Inspired by the Innocence Movement, the American Bar Association has placed an unprecedented new obligation on defense counsel in the form of an “Innocence Standard.” This new rule imposes an affirmative “duty to act” upon criminal defense attorneys who learn of newly discovered evidence that a former client may be innocent.
The new Standard, while well-intentioned, reconceives the traditional defense attorney function, creating an ethical parity between prosecutors and defense attorneys in wrongful conviction cases while overlooking the fact that the two sides play distinct and incompatible roles in our adversarial system. While prosecutors must to seek the truth and administer justice, defense counsel’s obligation is to zealously defend her current client. The Innocence Standard has the unintended effect of potentially destabilizing that primary and paramount relationship. It may require counsel to place the interests of a former client above those of a current client. It may expose counsel to allegations of ineffective assistance in the representation of the former client. And, perhaps most importantly, it may require labor-intensive, complex work that will draw scarce resources away from current clients because most defense attorneys are already under-resourced and staggering under excessive caseloads.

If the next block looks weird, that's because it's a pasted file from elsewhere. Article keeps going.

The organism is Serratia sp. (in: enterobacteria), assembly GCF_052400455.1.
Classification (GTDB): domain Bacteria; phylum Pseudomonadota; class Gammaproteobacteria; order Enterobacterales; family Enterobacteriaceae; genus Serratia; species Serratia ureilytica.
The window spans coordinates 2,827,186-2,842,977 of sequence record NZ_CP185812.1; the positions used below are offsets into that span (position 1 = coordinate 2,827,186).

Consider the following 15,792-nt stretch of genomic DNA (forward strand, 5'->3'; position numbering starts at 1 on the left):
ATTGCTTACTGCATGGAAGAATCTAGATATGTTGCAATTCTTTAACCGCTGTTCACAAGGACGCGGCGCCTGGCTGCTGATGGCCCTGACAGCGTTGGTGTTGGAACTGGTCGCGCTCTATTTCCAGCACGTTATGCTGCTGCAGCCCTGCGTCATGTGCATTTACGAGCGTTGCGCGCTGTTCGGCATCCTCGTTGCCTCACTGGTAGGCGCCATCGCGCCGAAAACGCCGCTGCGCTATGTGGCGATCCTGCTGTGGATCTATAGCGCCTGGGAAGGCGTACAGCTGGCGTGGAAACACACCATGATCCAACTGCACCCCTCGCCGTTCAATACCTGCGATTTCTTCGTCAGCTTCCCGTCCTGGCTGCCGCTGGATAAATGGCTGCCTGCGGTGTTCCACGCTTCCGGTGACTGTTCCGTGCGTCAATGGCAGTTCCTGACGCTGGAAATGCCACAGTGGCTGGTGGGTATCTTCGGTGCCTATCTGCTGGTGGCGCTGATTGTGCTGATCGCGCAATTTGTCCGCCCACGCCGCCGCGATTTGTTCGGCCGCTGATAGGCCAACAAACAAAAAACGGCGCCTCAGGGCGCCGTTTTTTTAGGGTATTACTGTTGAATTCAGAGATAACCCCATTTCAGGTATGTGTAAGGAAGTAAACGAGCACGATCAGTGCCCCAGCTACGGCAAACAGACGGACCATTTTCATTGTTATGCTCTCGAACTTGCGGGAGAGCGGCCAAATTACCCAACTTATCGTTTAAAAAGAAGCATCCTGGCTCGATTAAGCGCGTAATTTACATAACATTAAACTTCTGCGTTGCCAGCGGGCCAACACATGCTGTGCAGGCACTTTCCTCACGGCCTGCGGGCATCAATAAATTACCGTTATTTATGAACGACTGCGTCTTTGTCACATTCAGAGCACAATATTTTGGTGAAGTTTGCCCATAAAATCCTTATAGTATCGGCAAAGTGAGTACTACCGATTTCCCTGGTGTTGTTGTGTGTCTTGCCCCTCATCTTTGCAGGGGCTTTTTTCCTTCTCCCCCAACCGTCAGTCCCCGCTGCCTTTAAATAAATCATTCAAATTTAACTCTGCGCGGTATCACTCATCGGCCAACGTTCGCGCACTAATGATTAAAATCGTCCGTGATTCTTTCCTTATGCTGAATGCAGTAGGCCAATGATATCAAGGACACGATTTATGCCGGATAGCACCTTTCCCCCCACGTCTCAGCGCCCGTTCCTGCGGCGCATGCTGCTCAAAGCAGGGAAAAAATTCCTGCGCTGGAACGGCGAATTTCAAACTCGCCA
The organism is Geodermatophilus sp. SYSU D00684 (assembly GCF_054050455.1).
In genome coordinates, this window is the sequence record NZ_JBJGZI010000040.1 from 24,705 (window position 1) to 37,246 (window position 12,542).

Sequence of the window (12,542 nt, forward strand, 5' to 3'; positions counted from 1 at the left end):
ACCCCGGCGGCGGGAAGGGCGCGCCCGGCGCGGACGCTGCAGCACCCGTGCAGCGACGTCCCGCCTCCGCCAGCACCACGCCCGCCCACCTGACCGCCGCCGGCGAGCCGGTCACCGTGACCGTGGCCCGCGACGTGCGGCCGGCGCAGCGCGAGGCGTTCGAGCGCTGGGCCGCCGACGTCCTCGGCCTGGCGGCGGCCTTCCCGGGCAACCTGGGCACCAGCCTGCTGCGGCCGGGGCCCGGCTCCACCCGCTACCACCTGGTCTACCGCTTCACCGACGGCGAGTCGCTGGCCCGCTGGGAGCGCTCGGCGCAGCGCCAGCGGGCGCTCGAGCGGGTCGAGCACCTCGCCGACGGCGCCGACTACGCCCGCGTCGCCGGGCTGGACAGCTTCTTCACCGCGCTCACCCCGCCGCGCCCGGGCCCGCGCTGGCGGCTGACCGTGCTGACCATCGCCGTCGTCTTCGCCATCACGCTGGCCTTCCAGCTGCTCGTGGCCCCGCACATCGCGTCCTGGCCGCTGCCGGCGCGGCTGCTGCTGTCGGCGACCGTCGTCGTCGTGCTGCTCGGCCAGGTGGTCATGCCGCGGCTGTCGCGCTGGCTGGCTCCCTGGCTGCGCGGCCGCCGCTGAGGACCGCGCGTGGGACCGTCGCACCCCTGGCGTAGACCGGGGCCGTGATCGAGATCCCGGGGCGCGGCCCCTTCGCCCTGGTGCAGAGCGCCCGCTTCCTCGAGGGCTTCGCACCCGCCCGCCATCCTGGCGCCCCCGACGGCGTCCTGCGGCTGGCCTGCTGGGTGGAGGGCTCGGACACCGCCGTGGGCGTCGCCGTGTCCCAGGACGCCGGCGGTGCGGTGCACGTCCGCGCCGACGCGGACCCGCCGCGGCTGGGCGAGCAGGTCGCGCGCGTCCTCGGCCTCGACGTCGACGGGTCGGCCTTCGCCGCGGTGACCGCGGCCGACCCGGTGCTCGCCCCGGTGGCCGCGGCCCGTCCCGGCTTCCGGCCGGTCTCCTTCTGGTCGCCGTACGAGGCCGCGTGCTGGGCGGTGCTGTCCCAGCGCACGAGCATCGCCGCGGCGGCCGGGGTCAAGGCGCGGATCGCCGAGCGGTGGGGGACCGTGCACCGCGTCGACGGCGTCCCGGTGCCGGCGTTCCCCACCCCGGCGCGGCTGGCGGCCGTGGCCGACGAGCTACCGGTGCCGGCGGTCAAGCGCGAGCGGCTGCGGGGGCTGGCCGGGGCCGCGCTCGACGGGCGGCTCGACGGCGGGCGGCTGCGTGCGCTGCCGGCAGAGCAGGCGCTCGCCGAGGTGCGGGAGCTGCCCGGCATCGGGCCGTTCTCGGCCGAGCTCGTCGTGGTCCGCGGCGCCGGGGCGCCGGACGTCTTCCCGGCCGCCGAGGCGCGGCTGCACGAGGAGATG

In an ideal world, every defense attorney would embrace the work of freeing a wrongfully convicted former client, but in the real world, is it practicable to demand that they do so and fair to suggest that they are unethical if they do not?
This Article—the first scholarship to discuss the Innocence Standard— examines how the innocence movement’s influential emphasis on accuracy may be eroding other important values and aims served by the adversarial process. The Innocence Standard asks defense counsel to serve two masters, her client and the truth. The creation of this dual obligation conflicts with centuries of defense tradition and decades of well-established doctrine. The truth-seeking function has traditionally rested with prosecutors, judges, and juries; defense counsel’s primary obligation has always been to zealously represent her present-day client. Shifting the truth-seeking burden onto defense counsel after her representation of a client has ended threatens to erode the adversarial system, the historical loyalties of defense counsel, and the meaning of zealous advocacy.
Lara A. Bazelon,
The Long Goodbye: After the Innocence Movement, Does the Attorney-Client Relationship Ever End?,
J. Crim. L. & Criminology